We asked a vet how to treat a kitten with worms, here’s what they had to say

Close-up of kitten with blue eyes
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How to treat a kitten with worms is something you’re going to want to be aware of if you’ve recently welcomed a new bundle of fluff into your family. Many kittens are either born with intestinal worms or pick them up from their mother while nursing, so getting on top of this issue quickly is vital for their long-term health and wellbeing. 

Intestinal parasites come in several different varieties, and it’s important to note that you can do everything right as a pet parent — feed your little one a diet of the best kitten food, provide them with plenty of love and affection, and groom them regularly — and they can still get worms. So rest assured that it’s not because you’re not a wonderful cat owner!

However, treatment is crucial for ensuring your kitten recovers quickly with no ongoing issues. If you suspect your kitten might have worms (key symptoms include vomiting, diarrhea, inability to put on weight and a dull coat) it’s vital you get them checked over by a vet as soon as possible. 

There are lots of kitten care tips out there, but when it comes to keeping them physically healthy, treating intestinal worms and preventing them from reoccurring is top of the list. To help you understand everything you need to know about worms, including the different kinds, the best ways to treat them and how long it will take for them to clear, we turned to expert vet Dr. Catherine Barnette. Plus, Dr. Rebecca MacMillan weighs in on whether cats can pass worms to humans and if they can infect your home. 

Catherine Barnette
Dr. Catherine Barnette

Dr. Catherine Barnette is a small animal veterinarian with 14 years of clinical experience in small animal general practice. She currently divides her time between part-time clinical practice and freelance writing, while also volunteering in her community. Her primary medical interests are preventive medicine and client education.

Dr. Rebecca MacMillan
Dr. Rebecca MacMillan

Dr. Rebecca MacMillan is a companion animal vet with over 13 years of experience treating and looking after pets. She graduated from the UK Royal Veterinary college in 2009, and has worked in several practices over the years. Rebecca is also an experienced writer, using her veterinary background to offer expert opinion and advice.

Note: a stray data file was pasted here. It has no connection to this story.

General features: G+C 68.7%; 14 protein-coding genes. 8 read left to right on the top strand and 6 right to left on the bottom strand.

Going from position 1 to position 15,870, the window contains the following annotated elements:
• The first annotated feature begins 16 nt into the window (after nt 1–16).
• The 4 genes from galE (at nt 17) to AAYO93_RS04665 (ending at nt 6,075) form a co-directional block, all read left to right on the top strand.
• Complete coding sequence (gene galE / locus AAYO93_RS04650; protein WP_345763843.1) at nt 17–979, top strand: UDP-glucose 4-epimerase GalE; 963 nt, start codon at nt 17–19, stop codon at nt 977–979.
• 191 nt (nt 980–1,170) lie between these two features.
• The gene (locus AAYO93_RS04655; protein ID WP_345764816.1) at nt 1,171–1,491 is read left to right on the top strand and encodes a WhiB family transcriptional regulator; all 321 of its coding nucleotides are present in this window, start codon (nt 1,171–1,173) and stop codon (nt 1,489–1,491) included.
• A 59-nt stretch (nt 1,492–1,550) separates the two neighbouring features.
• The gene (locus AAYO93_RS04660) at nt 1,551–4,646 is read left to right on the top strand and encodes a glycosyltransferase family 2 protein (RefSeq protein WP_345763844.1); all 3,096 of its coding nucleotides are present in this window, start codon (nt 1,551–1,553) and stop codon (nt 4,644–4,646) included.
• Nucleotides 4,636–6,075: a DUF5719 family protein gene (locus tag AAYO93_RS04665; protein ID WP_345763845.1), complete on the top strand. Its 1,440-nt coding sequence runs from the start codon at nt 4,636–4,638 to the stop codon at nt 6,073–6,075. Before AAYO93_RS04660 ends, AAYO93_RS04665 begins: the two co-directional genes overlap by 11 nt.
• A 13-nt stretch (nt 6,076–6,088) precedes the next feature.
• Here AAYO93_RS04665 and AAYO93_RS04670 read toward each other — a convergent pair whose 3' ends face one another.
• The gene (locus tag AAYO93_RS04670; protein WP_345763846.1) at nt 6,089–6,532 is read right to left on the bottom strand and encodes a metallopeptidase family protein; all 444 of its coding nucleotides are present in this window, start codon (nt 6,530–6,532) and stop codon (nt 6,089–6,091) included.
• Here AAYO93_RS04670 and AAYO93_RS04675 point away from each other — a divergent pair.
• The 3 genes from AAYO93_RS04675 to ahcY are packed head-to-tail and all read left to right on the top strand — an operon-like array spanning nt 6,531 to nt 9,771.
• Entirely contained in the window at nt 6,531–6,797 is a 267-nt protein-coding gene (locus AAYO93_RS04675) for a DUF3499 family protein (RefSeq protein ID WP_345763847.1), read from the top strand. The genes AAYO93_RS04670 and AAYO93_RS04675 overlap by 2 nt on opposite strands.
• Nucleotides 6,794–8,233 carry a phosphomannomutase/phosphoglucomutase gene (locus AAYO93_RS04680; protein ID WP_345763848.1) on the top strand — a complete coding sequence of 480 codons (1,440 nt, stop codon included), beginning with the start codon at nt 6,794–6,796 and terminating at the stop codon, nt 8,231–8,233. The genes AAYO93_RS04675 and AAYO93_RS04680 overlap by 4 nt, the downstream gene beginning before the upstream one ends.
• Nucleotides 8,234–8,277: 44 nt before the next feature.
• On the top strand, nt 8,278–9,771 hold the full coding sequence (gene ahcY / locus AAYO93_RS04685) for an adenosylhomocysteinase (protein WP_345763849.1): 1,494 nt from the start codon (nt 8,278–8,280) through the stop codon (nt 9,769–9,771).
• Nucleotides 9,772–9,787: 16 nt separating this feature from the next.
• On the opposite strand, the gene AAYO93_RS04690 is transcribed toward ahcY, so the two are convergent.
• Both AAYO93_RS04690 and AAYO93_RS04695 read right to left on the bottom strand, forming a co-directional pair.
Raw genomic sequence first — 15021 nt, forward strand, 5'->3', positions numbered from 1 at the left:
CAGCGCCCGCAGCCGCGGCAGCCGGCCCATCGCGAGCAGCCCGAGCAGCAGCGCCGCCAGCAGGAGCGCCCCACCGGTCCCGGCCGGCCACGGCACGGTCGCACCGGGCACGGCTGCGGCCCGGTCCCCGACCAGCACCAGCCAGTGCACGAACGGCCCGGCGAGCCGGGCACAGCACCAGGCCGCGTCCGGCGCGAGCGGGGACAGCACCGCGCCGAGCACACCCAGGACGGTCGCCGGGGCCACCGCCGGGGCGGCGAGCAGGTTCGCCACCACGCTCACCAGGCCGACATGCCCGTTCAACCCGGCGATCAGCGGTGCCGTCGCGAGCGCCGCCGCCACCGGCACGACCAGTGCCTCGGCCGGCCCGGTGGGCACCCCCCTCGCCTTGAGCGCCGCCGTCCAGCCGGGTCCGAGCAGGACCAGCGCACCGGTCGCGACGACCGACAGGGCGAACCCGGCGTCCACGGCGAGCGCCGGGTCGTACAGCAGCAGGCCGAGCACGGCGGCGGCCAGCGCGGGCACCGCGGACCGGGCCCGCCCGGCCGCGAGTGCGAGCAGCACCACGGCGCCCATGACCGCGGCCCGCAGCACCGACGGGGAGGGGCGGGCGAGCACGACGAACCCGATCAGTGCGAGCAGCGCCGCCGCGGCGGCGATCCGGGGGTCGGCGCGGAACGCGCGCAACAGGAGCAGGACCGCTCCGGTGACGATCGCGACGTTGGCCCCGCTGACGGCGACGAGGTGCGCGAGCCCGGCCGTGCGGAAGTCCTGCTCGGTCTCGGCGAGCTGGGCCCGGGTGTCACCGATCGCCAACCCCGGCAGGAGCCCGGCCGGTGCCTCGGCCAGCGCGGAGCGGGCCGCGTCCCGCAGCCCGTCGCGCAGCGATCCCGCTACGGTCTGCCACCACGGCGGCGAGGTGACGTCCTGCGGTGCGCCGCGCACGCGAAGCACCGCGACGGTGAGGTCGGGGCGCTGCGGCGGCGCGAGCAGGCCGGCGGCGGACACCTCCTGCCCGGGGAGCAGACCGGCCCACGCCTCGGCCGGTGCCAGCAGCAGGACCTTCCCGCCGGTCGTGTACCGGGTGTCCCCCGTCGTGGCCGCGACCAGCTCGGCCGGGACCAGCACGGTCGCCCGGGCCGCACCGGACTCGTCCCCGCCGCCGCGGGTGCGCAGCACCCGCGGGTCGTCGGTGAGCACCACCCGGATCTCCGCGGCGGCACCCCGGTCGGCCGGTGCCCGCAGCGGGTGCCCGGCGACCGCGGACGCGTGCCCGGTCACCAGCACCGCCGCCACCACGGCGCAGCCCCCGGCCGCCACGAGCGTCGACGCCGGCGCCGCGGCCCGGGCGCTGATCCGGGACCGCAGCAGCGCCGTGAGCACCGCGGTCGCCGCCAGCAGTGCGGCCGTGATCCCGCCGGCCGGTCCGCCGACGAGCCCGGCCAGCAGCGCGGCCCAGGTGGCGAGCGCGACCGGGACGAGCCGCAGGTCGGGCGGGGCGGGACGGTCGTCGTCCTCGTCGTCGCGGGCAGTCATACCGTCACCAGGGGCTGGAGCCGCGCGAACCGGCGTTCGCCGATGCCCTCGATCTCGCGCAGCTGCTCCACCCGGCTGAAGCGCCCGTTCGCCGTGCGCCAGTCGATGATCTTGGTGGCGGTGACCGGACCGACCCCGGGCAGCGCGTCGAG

How can you tell if a kitten has worms?

Signs of intestinal worms can vary, depending on which type of worm is present and the severity of the infection. Some kittens with intestinal worms appear completely fine, with no signs of intestinal parasites, with the parasites discovered on a routine fecal parasite examination. In other cases, intestinal worms can cause significant illness. 

When intestinal worms cause clinical signs in an affected kitten, common signs include: 

  • Diarrhea (may range from soft stools to watery or liquid diarrhea)
  • Vomiting 
  • Poor weight gain
  • Pot-bellied appearance
  • Dull coat 
  • Visible worms in the feces or vomit
  • Visible rice-like worm segments around the rectum

In many cases, there is considerable overlap between the signs caused by intestinal worms and those caused by other illnesses. If your kitten shows signs of vomiting or diarrhea, don’t assume that it’s simply due to intestinal worms. Instead, you should take your kitten to a veterinarian for evaluation. In addition to a thorough physical examination, your veterinarian will perform a fecal parasite examination. In this test, a sample of your kitten’s stool will be collected, processed, and examined under a microscope. A member of the veterinary team will look for eggs that indicate the presence of intestinal worms, as well as other organisms that may live in your kitten’s digestive tract. 

If your cat is showing signs of gastrointestinal disease and your veterinarian does not find intestinal worms to explain your kitten’s signs of illness, they may test for other medical conditions. Learn more in our guides to Why is my cat losing weight? and Is my cat sick?

How do you get rid of worms in kittens?

Once your veterinarian determines what types of intestinal worms are affecting your kitten, he or she will prescribe an appropriate dewormer. There are multiple species of intestinal worms  that affect kittens and each responds to different dewormers, so it’s important to have a definitive diagnosis before deworming your kitten. 

Depending on the dewormer that your veterinarian prescribes, you may receive a pill, a liquid medication, or granules that you will mix with your kitten’s food. Most dewormers require repeated dosing to eliminate intestinal parasites. You will likely administer the dewormer once daily for one to five days, then repeat the treatment again in two to three weeks. Repeated treatment ensures that all life stages of the intestinal worms are addressed with deworming. 

How to treat roundworms in kittens

A tabby kitten taking medicine from a syringe

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Kittens are often born with roundworms, or become infected early in life. Most adult cats have at least a small number of encysted roundworm larvae within their tissues. Hormonal changes that occur during pregnancy activate these larvae and stimulate them to travel to the placenta or the mammary glands. Therefore, kittens may be infected with roundworms before birth or while nursing. When you take in a stray kitten, there is a relatively high likelihood that the kitten has roundworms.